Lipid Profile During Antihypertensive Treatment - SLIP
SLIP is a multi-center, prospective trial of the effect of Verapamil sustained release 240 mg daily and Enalapril 20 mg daily on plasma lipid levels among patients with mild or moderate hypertension.
Treatment with Verapamil sustained release or Enalapril, alone or in combination, will improve plasma lipid levels among patients with mild or moderate hypertension.
Patients Enrolled: 931
Mean Follow Up: 6 months
Mean Patient Age: Mean of 56 years
- Outpatients with mild to moderate essential hypertension
- Supine diastolic blood pressure between 95 and 115 mm Hg at the end of a 3-week washout period
- Age over 70 years
- Severe or complicated hypertension
- Recent myocardial infarction
- Bradycardia (<50 beats/minute)
- Second or third degree AV block
- NYHA Grade II-IV heart failure
- Cerebrovascular event within 3 months
- Diabetes Mellitus
- Severe dyslipidemia
- Hepatic or renal failure
- Severe comorbidity
- History of hypersensitivity to calcium channel blockers or ACE inhibitors
- Systolic and diastolic blood pressure before and 6 months after treatment
- Plasma lipid levels before and 6 months after treatment
- Heart rate before and after treatment
- Body weight before and after treatment
- Electrocardiographic changes before and after treatment
- Change in blood glucose and uric acid levels before and after treatment
- Verapamil sustained release (SR) 240 mg daily for 6 months
- Enalapril 20 mg daily for 6 months
- Enalapril 20 mg daily was added if the patient had been taking Verapamil
- Hydrochlorothiazide 12.5 mg daily was added if patients were receiving Enalapril
A drug washout period of 3 weeks was required prior to intervention
Concomitant Medications:After at least 1 month of monotherapy, a second antihypertensive medication could be added if the diatolic blood pressure remained >95 mm Hg.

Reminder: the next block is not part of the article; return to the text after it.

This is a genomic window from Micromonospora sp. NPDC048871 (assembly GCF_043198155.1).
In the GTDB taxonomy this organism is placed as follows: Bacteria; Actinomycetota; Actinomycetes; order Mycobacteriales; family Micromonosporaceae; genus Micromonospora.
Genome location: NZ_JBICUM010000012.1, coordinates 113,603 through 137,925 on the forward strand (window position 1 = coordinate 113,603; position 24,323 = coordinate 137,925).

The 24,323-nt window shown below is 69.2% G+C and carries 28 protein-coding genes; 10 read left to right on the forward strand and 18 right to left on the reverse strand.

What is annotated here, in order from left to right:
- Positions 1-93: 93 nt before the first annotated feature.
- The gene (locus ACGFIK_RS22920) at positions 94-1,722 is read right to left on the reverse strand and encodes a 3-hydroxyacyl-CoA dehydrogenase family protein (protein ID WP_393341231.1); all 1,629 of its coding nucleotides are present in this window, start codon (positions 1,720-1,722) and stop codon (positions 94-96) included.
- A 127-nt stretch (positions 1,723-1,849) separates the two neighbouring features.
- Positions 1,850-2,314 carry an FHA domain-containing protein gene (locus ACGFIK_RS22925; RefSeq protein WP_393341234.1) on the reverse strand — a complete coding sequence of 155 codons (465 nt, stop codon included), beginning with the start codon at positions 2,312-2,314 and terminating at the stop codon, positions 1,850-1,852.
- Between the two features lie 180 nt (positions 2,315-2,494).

- There was a significant reduction (9.5% and 9.8%) in systolic blood pressure before and 1 month after treatment in the Verapamil and Enalapril groups, respectively (p<0.01)
- There was a significant association with improvement in total cholesterol (-7.2% vs. -3.7%), triglycerides (-8.5% vs. -6.3%), and LDL (-8.4% vs. -5.0%) with Verapamil and Enalapril, respectively (p<0.01)
- HDL levels were significantly increased in the Verapamil (p<0.01) but not significantly greater in the Enalapril group
- Increase in HDL levels was significantly associated with the use of Verapamil compared with Enalapril +9.5% vs. +2.5%, respectively (p<0.01)
Among patients age less than 70 years with mild or moderate hypertension without additional cardiac risk factors, treatment with Verapamil SR 240 mg and Enalapril 20 mg daily were both associated with a significant reduction in systolic and diastolic blood pressure and with a reduction in triglycerides, total and LDL cholesterol before and 6 months after treatment. Verapamil was further associated with a significant increase in HDL levels compared with Enalapril.
Libretti A, et al. Lipid Profile During Antihypertensive Treatment: The SLIP Study. Drugs 1993; 46:16-23.
Clinical Topics: Diabetes and Cardiometabolic Disease, Dyslipidemia, Heart Failure and Cardiomyopathies, Prevention, Homozygous Familial Hypercholesterolemia, Lipid Metabolism, Nonstatins, Hypertension
Keywords: Enalapril, Cholesterol, LDL, Hyperlipidemias, Risk Factors, Verapamil, Hypercholesterolemia, Triglycerides, Hypertension, Systole, Calcium Channel Blockers
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